Some people in our society can pay €350 or €400 without even noticing it. The Labour Party does not subscribe to the argument that waste charges should be abolished for everyone, so that those who can manifestly afford to pay can benefit. Many in our country, including me, are prepared to pay a reasonable charge for the waste collection service. We ask only that the service is efficient and that recycling and recovery facilities are improved so that we can reduce the amounts of waste we generate.
For many households and families the present level of charges is an unfair and unacceptable financial hardship. The sum of €350 or €400 represents more than two weeks income for a pensioner dependent on the non-contributory social welfare pension. That sum is up to €70 more than the weekly income for a couple with four children where the breadwinner is ill and the family is dependent on the disability allowance. It represents between 50 and 60 hours of work for a worker on the national minimum wage of €7 per hour and it is nearly twice the income threshold for a medical card for a couple which is currently €222. It is also above the income limit at which a family begins to qualify for the back-to-school clothing and footwear allowance.
Even by the restricted criteria used by the State for its various social welfare and supplementary welfare schemes, the current levels of domestic waste charges are unaffordable for low income households. However, these charges are demanded from them and their waste will not be collected if they cannot pay. That is the official position enshrined in legislation. Only a minority of low income households qualify at present for any kind of waiver for their waste charges.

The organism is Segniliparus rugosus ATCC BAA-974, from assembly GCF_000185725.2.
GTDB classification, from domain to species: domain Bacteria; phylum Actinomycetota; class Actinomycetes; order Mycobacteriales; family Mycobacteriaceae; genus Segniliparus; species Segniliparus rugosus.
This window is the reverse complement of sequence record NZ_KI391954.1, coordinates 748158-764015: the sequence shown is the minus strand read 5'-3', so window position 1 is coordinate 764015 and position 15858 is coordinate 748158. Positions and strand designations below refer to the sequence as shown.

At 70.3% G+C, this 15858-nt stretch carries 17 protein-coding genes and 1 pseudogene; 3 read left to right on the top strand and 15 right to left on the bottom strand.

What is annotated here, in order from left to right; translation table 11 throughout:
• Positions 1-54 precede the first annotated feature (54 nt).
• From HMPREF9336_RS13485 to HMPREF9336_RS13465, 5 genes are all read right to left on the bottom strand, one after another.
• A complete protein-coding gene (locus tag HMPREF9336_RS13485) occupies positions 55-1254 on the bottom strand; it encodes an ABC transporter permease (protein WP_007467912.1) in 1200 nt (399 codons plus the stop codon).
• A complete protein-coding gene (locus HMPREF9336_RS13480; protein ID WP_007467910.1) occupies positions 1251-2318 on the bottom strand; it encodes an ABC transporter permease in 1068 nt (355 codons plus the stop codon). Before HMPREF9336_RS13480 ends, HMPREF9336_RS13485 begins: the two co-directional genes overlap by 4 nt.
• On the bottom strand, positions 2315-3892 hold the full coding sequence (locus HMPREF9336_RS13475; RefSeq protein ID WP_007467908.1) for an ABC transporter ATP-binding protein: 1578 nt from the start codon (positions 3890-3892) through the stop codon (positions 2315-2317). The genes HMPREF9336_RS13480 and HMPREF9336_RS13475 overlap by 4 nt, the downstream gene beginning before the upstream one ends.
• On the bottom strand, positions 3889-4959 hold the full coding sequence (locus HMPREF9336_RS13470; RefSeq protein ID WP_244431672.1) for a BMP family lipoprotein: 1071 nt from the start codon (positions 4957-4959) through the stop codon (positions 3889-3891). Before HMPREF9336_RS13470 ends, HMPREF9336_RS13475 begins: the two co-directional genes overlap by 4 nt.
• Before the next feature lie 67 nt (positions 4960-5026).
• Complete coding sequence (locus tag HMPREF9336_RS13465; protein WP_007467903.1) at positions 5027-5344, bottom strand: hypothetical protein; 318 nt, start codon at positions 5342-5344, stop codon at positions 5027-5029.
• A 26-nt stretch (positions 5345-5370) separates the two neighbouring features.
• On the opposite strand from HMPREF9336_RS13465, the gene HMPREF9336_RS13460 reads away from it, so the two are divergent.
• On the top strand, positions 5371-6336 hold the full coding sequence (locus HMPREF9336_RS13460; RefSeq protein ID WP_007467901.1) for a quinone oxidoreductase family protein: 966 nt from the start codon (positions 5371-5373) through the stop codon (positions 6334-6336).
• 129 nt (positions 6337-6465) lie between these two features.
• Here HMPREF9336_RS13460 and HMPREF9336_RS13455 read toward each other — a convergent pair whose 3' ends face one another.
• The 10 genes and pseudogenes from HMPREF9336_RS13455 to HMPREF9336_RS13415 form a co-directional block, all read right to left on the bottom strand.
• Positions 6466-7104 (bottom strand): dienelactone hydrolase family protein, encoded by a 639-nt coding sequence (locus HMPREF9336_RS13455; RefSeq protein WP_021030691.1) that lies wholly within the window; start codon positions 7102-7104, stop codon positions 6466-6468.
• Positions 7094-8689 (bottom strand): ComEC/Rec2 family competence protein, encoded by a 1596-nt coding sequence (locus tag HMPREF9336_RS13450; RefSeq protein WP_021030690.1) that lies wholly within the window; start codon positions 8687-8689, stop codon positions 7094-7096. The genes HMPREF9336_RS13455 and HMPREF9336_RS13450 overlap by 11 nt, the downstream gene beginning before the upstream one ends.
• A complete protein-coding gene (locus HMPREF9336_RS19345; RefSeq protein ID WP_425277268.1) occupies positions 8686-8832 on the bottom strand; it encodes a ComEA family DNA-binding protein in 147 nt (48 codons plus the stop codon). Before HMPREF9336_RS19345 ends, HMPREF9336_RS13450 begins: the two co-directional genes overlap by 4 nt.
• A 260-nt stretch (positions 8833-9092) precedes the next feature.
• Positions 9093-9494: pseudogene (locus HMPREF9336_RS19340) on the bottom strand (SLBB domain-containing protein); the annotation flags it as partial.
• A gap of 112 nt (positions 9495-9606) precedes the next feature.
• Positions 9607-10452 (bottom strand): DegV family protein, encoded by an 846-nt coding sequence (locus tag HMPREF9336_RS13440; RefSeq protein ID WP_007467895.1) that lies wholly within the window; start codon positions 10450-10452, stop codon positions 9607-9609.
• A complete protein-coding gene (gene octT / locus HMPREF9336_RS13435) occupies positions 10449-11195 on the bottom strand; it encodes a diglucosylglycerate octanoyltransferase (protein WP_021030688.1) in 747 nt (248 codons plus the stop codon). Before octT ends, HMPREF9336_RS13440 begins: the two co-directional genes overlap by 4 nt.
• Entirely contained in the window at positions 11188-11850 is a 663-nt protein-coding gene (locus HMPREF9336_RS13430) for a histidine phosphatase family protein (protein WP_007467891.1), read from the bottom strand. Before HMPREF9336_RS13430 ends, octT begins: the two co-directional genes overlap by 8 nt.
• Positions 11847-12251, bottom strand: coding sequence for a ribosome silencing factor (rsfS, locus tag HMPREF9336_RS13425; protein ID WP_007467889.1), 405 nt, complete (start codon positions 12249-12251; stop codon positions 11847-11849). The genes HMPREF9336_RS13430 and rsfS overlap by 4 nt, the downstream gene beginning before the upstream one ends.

The survey undertaken by the Labour Party shows that in 21 of the 30 larger local authorities, private companies now collect domestic waste. In the vast majority of these areas, there is no waiver scheme at all. It is now the case in 18 of the 30 councils surveyed that the householder must pay up or keep his or her waste. The survey suggests that 60% of householders who cannot afford the waste charges have no access at all to a waiver scheme, even an inadequate one.
In a small number of cases — three, according to the Labour Party survey — local authorities have made some arrangement with their private contractors for some kind of waiver. However, the legal basis for this appears to be in some doubt. At the end of last year the Attorney General wrote to the manager of Limerick City Council informing him that the continuation of the waiver system was illegal because the service there was private and not run by the council itself. That advice was subsequently amended and I understand there is now some court action in regard to the scheme in that area.